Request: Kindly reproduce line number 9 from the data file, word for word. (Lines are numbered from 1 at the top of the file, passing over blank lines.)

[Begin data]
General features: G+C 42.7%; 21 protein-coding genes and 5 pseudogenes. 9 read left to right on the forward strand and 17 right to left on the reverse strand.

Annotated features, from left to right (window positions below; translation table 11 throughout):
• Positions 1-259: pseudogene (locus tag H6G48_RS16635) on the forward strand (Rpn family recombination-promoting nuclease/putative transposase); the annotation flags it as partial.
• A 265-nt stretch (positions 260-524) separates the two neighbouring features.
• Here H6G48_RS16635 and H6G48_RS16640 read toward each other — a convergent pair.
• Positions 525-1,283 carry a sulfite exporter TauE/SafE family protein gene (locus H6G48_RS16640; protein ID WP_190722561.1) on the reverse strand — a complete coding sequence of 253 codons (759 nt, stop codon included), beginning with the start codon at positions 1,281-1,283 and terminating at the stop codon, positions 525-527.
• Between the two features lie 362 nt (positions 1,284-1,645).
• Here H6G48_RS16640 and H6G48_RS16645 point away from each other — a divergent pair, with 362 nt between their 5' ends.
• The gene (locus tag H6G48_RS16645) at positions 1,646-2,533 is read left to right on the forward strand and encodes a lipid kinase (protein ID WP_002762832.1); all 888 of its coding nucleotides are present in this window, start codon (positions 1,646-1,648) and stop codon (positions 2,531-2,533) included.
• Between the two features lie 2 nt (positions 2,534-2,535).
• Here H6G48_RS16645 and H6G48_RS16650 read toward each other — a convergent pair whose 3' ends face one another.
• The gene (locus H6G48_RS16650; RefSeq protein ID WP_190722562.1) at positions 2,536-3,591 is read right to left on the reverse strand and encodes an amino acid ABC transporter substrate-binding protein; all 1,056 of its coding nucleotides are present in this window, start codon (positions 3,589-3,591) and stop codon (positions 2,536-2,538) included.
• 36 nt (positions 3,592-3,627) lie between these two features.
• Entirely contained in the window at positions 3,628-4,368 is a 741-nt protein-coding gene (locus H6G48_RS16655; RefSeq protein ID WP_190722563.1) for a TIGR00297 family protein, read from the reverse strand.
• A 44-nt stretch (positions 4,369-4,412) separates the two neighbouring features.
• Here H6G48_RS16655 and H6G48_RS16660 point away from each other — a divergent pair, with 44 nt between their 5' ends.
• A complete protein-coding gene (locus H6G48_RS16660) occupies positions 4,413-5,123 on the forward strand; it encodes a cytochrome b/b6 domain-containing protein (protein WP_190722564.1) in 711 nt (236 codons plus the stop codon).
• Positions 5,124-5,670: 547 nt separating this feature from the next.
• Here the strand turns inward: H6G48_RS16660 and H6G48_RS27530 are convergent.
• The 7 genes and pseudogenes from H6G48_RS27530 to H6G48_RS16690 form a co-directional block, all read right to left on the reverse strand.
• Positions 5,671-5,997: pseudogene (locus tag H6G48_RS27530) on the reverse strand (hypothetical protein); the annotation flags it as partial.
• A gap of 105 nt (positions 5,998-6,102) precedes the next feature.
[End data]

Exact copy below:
• The gene (locus tag H6G48_RS16645) at positions 1,646-2,533 is read left to right on the forward strand and encodes a lipid kinase (protein ID WP_002762832.1); all 888 of its coding nucleotides are present in this window, start codon (positions 1,646-1,648) and stop codon (positions 2,531-2,533) included.